The film is spiced with autobiographical details, yet the film is most fascinating for its take on folklore and the uneasy role of the South in the African American tradition. A native of Vicksburg, Miss., Burnett moved to L.A. at an early age, and he says he was surrounded by a whole community of transplanted Southerners. "[The South] was something people always referred to when I was a kid," he remembers. "It became this mythological land, like Oz. It was both good and bad--no one thing, but a lot of things. It was almost like a creative force."

With that heritage, he says, came a stream of anecdotes, tall tales, and life lessons. "All the storytelling originates from there, the oral history and mysterious characters," he notes. "When I was a kid, it seemed like everyone knew you. They were always telling stories, mysteries of life." Sadly, he says that the studio, Samuel Goldwyn, demanded that he remove some of the more exotic folklore from To Sleep With Anger because "audiences wouldn't get it."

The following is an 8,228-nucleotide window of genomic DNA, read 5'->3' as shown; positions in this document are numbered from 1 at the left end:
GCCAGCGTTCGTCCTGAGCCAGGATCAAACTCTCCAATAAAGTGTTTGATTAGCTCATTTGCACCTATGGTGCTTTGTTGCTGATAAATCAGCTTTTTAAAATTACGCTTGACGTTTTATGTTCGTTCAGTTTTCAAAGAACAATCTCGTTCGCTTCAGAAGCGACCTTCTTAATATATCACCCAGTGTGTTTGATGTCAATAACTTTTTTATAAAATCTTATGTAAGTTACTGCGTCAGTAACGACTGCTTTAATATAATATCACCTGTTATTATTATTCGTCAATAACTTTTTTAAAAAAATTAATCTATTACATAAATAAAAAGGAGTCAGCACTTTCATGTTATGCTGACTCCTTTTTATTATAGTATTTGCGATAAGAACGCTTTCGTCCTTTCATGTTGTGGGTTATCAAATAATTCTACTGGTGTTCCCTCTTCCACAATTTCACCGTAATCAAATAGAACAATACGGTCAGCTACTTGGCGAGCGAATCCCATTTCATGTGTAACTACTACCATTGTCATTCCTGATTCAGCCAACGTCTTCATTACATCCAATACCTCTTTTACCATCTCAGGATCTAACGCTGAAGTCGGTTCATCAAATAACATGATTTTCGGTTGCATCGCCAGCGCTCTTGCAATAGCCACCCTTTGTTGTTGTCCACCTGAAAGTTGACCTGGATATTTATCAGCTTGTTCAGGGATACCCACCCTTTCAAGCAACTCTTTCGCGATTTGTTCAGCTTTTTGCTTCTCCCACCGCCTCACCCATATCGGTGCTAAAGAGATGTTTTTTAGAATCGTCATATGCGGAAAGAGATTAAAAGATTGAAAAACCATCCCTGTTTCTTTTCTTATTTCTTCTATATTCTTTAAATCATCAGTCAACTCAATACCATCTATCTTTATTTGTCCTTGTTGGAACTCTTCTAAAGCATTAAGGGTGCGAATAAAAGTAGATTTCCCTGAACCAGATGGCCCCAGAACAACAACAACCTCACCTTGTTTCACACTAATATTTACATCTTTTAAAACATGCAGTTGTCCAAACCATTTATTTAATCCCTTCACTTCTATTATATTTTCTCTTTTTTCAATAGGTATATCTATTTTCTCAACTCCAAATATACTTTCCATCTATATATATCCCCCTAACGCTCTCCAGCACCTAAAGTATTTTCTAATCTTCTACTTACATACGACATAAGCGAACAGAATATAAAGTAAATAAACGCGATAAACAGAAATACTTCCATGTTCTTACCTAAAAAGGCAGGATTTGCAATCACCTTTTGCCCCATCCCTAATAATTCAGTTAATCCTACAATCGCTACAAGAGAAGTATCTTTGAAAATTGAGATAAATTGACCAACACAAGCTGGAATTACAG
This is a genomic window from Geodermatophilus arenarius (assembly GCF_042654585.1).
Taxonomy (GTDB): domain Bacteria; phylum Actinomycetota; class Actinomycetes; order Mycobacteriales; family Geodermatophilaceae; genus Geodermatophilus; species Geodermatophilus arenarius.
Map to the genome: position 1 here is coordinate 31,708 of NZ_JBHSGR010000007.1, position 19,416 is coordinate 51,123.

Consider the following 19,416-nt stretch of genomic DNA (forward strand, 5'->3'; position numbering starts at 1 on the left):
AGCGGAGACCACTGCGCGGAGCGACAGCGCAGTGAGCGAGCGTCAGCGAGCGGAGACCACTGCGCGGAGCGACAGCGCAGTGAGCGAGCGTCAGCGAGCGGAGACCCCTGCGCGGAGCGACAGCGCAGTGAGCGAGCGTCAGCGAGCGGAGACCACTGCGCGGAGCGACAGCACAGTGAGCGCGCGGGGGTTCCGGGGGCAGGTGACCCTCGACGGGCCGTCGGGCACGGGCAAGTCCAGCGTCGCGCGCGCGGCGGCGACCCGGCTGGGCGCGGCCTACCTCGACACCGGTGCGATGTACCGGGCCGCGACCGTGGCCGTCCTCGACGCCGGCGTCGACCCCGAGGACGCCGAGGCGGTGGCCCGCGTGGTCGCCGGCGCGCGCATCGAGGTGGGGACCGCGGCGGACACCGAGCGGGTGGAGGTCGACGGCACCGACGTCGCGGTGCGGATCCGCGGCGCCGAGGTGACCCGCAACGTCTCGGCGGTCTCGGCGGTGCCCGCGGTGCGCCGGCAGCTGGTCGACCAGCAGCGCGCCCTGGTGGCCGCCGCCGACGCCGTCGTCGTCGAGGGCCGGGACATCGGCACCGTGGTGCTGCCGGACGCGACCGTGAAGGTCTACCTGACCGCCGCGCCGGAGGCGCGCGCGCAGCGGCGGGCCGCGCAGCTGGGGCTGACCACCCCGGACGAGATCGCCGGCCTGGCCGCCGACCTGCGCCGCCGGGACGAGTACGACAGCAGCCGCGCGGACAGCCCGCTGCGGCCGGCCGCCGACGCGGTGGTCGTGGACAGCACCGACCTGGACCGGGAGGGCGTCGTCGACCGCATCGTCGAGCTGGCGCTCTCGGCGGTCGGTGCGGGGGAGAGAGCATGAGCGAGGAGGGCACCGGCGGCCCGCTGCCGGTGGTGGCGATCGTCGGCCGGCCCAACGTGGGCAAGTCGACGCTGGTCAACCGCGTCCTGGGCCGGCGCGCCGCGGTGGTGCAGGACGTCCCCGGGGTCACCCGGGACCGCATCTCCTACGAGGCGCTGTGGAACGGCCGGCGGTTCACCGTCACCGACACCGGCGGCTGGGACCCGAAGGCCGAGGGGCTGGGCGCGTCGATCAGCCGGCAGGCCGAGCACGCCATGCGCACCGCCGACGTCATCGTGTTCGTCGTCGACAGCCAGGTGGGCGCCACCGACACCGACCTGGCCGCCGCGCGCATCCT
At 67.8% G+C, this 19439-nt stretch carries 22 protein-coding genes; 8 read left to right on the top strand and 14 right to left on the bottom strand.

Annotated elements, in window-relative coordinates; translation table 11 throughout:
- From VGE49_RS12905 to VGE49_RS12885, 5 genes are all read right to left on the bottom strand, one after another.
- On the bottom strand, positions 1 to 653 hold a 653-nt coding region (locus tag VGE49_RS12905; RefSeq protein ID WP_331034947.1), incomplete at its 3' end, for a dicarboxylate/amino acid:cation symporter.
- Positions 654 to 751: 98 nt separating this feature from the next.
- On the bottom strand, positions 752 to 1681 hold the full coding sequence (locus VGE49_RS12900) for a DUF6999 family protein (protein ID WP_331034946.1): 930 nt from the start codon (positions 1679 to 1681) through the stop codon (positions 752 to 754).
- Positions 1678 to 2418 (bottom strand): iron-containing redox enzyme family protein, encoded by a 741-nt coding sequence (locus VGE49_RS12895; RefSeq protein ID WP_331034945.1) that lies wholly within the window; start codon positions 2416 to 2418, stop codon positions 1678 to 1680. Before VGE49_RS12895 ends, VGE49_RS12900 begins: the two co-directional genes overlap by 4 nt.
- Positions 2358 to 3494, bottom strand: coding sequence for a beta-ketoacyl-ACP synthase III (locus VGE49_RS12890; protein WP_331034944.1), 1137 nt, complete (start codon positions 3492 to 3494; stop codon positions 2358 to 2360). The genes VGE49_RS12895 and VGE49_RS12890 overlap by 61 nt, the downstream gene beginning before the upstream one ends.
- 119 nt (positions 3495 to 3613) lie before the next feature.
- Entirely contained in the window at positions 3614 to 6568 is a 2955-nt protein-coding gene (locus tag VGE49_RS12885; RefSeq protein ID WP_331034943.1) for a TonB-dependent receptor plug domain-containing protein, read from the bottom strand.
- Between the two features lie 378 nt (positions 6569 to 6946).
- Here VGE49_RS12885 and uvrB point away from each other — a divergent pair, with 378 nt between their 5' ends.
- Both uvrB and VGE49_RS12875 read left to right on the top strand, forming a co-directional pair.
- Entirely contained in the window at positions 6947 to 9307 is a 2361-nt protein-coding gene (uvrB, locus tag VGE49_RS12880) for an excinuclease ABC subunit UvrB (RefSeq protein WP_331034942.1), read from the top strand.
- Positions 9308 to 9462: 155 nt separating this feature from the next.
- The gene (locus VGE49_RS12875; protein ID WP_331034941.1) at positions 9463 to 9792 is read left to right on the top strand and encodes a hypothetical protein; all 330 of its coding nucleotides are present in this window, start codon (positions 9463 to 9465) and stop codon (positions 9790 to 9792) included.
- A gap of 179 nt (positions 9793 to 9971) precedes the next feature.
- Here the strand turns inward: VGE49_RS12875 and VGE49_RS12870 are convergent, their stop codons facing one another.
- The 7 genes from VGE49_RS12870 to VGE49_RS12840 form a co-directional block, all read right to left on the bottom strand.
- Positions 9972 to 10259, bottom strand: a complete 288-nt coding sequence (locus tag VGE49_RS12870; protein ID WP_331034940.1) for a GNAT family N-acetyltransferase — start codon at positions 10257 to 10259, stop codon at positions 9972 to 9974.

Still, that experience was a cakewalk compared to what Burnett went through with his 1994 film The Glass Shield. A hugely underrated study of institutional racism and moral ambiguity in the LAPD, The Glass Shield tells the (true) story of the sole black officer (Michael Boatman) in an L.A. precinct house, who finds himself torn between sticking up for an innocent black defendant (Ice Cube) and perjuring himself to support his white fellow cops. It says a lot for the movie's unapologetic complexity that he chooses the latter. Burnett wrote the script without profanity or explicit violence, to make its political themes accessible to the broadest possible audience.

Nevertheless, Burnett's clueless distributor, Miramax, tried to pressure him into softening the movie's downbeat ending. It also reportedly wanted him to add some blood and a gangsta-rap soundtrack. Burnett altered the ending and some character details slightly, but he stood fast on the rest. As a result, according to a blistering essay in Rosenbaum's Movies as Politics, Miramax all but scrapped the PG-rated movie, postponing its release for a year and dumping it without fanfare in a handful of urban markets.